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Thursday, August 12, 2010

Virtual Book Club Officially Open: On Folly Beach!!


Are you ready for Virtual Book Club? (By the way, I just saw a mash-up of Jane Austen’s books and the movie, Fight Club, called Jane Austen's Fight Club. Pretty hilarious if you want to take a look.)

August is Beach Book Month, and for anyone new, we’re going to be discussing On Folly Beach. I’ll start us off with a few big ideas from the Discussion Guide, but please feel free to comment on any aspect of the book you choose.

Also, I’m looking ahead to September as possible Young Adult Month, so if you have any suggestions or recommendations for YA reads, I’d love to hear them! A few I had in mind are Suzanne Collins' The Hunger Games and Gayle Forman's If I Stay.

Okay, shall we get started with our On Folly Beach discussion? Some ideas to talk about:

1.    Setting: What did you think of Folly Beach as a setting? The author’s descriptions? The name “Folly Beach” and its significance?

2.    Characters: Who was your favorite? Anyone you didn’t like? Why? Anyone you had trouble wrapping your head around?

3.    Perspectives: Did you like that the story was told from the third person, but switched back and forth between WWII era and present day? Did you find yourself looking forward to reading one part over the other? Why?

4.    Mystery: If you’re finished, you know there’s quite a shocker toward the end. Did you see it coming? Feelings about it?

5.    Romance: There are several romantic relationships described in the book. Did one ring more true than another? Were they satisfying?

6.    English teacher question: Comment on a symbol, such as the bottle trees.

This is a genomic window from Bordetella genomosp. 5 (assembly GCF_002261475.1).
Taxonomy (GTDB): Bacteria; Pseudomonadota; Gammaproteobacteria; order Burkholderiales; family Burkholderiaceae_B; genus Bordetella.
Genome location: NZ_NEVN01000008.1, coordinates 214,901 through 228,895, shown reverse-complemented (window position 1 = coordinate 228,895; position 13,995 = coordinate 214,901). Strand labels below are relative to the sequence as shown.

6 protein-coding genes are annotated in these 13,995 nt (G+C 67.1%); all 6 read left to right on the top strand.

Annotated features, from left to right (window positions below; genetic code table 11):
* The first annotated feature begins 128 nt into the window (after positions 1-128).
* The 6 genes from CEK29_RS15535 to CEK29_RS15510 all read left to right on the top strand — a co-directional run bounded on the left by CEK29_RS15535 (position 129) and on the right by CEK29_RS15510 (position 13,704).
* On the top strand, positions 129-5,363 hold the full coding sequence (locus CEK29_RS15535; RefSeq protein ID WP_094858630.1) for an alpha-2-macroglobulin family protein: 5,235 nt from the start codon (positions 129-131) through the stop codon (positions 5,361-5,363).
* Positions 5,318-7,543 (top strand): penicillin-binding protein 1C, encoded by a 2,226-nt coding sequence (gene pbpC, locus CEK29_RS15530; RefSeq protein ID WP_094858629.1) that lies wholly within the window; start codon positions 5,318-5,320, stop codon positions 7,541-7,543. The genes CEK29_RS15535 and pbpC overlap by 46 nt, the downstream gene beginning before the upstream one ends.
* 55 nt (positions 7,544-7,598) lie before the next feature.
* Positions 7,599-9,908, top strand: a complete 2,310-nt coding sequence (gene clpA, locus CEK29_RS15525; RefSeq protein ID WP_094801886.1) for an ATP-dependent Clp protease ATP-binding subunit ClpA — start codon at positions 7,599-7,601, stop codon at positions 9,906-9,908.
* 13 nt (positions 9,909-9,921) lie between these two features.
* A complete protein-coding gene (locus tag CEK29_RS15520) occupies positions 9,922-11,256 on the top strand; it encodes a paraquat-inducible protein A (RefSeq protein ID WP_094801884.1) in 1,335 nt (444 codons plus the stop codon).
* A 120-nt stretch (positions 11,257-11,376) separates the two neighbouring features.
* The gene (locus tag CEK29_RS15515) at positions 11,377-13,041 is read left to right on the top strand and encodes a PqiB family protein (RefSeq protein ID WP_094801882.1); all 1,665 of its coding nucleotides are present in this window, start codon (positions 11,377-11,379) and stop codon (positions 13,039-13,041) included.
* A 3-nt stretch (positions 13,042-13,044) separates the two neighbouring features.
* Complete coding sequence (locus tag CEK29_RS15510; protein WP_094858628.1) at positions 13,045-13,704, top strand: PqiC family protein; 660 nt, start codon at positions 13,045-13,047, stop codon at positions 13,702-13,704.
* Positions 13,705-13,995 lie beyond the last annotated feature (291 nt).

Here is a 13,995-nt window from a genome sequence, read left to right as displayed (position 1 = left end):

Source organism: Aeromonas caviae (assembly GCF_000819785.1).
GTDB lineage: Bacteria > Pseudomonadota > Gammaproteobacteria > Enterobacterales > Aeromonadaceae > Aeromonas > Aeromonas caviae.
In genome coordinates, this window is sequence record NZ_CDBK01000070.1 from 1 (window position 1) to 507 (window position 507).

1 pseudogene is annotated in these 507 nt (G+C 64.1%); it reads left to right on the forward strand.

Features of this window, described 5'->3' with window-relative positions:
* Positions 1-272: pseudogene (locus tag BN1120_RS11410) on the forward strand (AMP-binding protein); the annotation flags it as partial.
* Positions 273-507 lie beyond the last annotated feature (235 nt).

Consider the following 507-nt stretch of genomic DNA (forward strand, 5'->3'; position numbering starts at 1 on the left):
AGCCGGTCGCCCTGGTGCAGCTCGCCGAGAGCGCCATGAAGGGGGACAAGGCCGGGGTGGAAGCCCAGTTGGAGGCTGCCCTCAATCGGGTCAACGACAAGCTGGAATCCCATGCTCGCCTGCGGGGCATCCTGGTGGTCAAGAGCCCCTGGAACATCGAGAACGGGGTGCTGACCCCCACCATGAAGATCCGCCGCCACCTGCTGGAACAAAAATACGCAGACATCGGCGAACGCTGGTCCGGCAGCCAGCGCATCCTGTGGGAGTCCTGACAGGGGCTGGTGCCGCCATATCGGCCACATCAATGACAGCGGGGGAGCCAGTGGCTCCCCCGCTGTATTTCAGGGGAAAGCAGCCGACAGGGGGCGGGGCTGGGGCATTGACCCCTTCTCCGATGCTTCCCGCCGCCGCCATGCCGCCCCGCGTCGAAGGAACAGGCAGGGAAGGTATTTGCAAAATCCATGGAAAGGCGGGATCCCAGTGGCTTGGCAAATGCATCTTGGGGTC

Remember, you don’t have to answer all questions, and you can talk about whatever you like. The discussion will no doubt be more lively if you read other people's comments first and respond to what’s already been said, as well as provide your own insights. We hope to hear from you soon!!

6 comments:

Eve Marie Mont said...

I'll get us started with a few general comments. I loved all the research involved and the literary references! It took me a little time to get into the book at first and to warm up to Emma who seemed a bit cold, but I think that was the point. She was grieving and closed off to the world, so the characterization seemed realistic.

The book got really good for me around p. 100 when Emma meets Lulu and Abigail, and we are introduced to Folly's Finds. I wish I had a bookstore like that near me! And oh, the description of Heath coming out of the ocean with his dog didn't hurt at all!

By p. 160 (I took notes), I was beginning to see similarities to books like Possession and Atonement, both of which I loved! That was the point at which I became more interested in the WWII plot and the drama going on between Maggie and Cat. When Cat opened Maggie's copy of The Great Gatsby, I wanted to kill her.

Okay, I'll stop there for now...

Jill D. said...

Okay, I'll chime in since I finished the book yesterday, and very much enjoyed it. As a school librarian, book and beach lover, there was much for me to identify with in this book. I had to chuckle when Jolene entered the house Emmy is renting and says, "I love what you've done with the place. What is this- early librarian?" Of course Folly's Finds, both in the past and present times holds great appeal for me.